Claude Lanzmann (French: [lanzman]; born 27 November 1925 in Paris) is a French filmmaker and professor at European Graduate School in Saas-Fee, Switzerland. He was the brother of writer Jacques Lanzmann.
Life and work 
Lanzmann was born in Paris to a Jewish family that immigrated to France from Eastern Europe. He attended the Lycée Blaise-Pascal in Clermont-Ferrand. His Jewish family went into hiding during World War II. He joined the French resistance at the age of 18 and fought in Auvergne. Lanzmann opposed the French war in Algeria and signed the 1960 antiwar petition Manifesto of the 121.
Lanzmann's most renowned work is the nine-and-a-half hour documentary film Shoah (1985), which is an oral history of the Holocaust, and is broadly considered to be the foremost film on the subject. Of particular note is that Shoah is made without the use of any historical footage, and only uses first-person testimony from Jewish, Polish, and German individuals, and contemporary footage of several Holocaust-related sites.
Lanzmann persuaded Polish resistance fighter Jan Karski to be a witness in Shoah by calling forth—once again—his historical responsibility. Simultaneously, the complete text appeared in English translation, with introductions by Lanzmann and Simone de Beauvoir, providing multiple keys to the philosophical and linguistic preoccupations of the producers. It was also through Shoah that many viewers were first introduced to the work of American Holocaust historian Raul Hilberg.
Lanzmann has disagreed, sometimes angrily, with attempts to understand the why of Hitler, stating that the evil of Hitler cannot or should not be explained and that to do so is immoral and an obscenity.
Lanzmann is chief editor of the journal Les Temps Modernes, which was founded by Jean-Paul Sartre and Simone de Beauvoir. In 2009, Lanzmann published his memoirs under the title "Le lièvre de Patagonie" (The Patagonian Hare). On July 14, 2011, he received the Legion of Honor.
Awards and honors 
- Israel, Why (Pourquoi Israel) (1973)
- Shoah (1985)
- Tsahal (1994)
- A Visitor from the Living (1999)
- Sobibor, Oct. 14, 1943, 4 p.m (2001)
- Lights and Shadows (2008)
- The Karski Report (2010)
- The Last of the Unjust (to be released in 2013)
- Shoah : an oral history of the Holocaust : the complete text of the film. Pantheon Books, New York 1985, ISBN 978-0-394-55142-5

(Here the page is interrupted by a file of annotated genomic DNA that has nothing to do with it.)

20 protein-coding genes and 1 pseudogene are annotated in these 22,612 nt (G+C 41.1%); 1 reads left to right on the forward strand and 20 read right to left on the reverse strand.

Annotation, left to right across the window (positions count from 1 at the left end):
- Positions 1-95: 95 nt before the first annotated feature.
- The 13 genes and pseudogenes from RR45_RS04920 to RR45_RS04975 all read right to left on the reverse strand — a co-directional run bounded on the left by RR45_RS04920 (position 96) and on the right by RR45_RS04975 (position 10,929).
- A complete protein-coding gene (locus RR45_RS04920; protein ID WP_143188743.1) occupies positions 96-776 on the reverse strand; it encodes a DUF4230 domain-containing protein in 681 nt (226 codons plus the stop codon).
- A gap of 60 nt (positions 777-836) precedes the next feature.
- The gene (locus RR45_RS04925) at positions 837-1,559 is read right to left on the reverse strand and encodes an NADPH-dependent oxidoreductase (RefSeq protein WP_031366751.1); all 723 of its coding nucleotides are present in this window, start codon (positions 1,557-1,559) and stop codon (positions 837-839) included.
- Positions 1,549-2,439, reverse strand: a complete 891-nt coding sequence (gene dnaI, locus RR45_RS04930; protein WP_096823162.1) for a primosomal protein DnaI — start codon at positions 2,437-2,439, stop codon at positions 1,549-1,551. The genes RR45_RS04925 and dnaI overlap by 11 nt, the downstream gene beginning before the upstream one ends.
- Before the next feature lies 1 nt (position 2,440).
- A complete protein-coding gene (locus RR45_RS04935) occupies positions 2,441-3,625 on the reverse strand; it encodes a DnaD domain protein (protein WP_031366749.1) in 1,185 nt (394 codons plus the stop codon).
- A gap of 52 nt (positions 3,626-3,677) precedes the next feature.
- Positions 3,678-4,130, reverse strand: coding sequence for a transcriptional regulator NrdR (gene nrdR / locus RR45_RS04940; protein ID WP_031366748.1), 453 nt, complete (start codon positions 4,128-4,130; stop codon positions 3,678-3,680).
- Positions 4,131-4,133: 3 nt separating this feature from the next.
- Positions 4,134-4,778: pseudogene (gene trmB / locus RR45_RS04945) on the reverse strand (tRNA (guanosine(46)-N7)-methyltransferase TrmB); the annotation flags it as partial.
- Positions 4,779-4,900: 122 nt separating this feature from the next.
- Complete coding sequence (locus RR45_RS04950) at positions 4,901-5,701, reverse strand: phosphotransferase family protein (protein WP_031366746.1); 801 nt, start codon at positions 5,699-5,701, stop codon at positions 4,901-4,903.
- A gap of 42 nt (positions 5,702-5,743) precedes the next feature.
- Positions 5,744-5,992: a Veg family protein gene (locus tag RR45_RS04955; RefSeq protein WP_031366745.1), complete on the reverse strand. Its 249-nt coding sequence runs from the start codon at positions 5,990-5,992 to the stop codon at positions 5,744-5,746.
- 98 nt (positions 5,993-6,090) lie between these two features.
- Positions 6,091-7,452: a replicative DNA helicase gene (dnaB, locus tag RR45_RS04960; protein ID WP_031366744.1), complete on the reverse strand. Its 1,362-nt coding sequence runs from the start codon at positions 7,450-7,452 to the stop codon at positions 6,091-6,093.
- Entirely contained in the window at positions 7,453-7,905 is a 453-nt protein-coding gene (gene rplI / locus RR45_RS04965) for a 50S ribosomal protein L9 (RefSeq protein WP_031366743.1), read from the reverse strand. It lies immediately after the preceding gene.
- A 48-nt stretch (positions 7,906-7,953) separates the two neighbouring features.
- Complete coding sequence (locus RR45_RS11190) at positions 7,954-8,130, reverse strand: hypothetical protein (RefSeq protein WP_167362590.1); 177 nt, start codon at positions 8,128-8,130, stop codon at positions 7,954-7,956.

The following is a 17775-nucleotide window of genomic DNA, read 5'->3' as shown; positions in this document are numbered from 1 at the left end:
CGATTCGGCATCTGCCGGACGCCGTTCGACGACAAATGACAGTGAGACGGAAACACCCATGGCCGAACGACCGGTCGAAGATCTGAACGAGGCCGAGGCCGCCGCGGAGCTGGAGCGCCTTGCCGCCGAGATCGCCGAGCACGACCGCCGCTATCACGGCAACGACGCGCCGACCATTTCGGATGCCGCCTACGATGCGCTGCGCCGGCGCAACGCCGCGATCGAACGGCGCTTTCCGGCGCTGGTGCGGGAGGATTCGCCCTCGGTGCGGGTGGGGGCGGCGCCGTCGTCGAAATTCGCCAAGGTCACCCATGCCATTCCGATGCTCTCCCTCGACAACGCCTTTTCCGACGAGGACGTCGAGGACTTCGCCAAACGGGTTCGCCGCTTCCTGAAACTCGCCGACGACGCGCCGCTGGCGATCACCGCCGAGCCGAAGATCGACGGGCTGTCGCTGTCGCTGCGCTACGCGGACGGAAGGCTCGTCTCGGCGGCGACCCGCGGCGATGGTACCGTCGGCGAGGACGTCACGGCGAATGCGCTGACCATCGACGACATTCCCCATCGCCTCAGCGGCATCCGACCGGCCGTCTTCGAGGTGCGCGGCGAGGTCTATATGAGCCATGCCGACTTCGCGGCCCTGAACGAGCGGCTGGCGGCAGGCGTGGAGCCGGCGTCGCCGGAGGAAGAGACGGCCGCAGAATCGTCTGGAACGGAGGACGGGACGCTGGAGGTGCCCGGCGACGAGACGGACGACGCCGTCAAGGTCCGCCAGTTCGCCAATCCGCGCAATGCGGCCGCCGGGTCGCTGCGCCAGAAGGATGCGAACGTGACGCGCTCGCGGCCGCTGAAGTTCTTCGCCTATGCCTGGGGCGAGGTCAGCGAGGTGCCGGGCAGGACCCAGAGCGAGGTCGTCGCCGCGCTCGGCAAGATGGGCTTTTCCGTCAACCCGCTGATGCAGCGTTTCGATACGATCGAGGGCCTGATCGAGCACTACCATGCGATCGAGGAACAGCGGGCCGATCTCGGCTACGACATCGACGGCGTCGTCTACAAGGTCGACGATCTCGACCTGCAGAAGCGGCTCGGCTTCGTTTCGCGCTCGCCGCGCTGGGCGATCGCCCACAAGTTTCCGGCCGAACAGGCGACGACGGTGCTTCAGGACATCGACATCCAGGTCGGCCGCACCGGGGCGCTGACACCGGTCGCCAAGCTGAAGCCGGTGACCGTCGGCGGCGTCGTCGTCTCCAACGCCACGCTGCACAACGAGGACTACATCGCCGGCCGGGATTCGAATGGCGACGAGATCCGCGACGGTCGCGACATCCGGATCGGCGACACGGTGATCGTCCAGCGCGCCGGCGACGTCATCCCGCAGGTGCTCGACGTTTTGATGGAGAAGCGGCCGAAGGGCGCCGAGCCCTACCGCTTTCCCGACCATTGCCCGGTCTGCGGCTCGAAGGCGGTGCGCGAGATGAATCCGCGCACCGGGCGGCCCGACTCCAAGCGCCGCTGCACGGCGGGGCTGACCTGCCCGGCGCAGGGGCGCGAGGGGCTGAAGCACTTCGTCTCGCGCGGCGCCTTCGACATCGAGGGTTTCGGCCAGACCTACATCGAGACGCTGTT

- The Patagonian Hare: A Memoir (translated by Frank Wynne). Atlantic Books, London 2012 ISBN 978-1-84887-360-5 ; Farrar, Straus and Giroux, New York 2012. ISBN 978-0-374-23004-3
- Further reading
- Galster, Ingrid (2011), "'Eine große Qualität meines Buches ist seine Ehrlichkeit.' Postscriptum zu der Debatte um die Autobiographie Claude Lanzmanns", In Das Argument, 290, 72-83. (online) (unpublished English translation: "'One great quality of my book is its honesty.' Postscript to the debate on Claude Lanzmann’s autobiography" online)
- “From the Holocaust to the Holocaust”. Telos 41 (Fall 1979). New York: Telos Press.
- See: Claude Lanzmann Faculty profile at European Graduate School
- Lawrence D. Kritzman, Brian J. Reilly, Malcolm DeBevoise. The Columbia History of Twentieth-Century French Thought. Entry Claude Lanzmann.
- Israel's enemies take no prisoners. Tageszeitung. July 6, 2009.
- Rosenbaum, Ron (1999). "Claude Lanzmann and the War Against the Question Why". Explaining Hitler: The Search for the Origins of His Evil. HarperCollins. ISBN 0-679-43151-9.
- 'La promotion du 14 juillet de la Légion d'honneur', in Le Figaro, 14/07/2011 
- "Claude Lanzmann: an extraordinary prize for an extraordinary man". Vivamost.com. Retrieved 2013-12-16.
- "Auszeichnung: Claude Lanzmann erhält den "Welt"-Literaturpreis". Berliner Morgenpost (in German). October 2, 2010. Retrieved November 11, 2012.
- Claude Lanzmann at the Internet Movie Database
- 'Claude Lanzmann on why Holocaust documentary Shoah still matters', Stuart Jeffries, The Guardian, 9 June 2011
- 'Witness to History: Claude Lanzmann’s Journey to Shoah, Weekly Standard, Oct. 8, 2012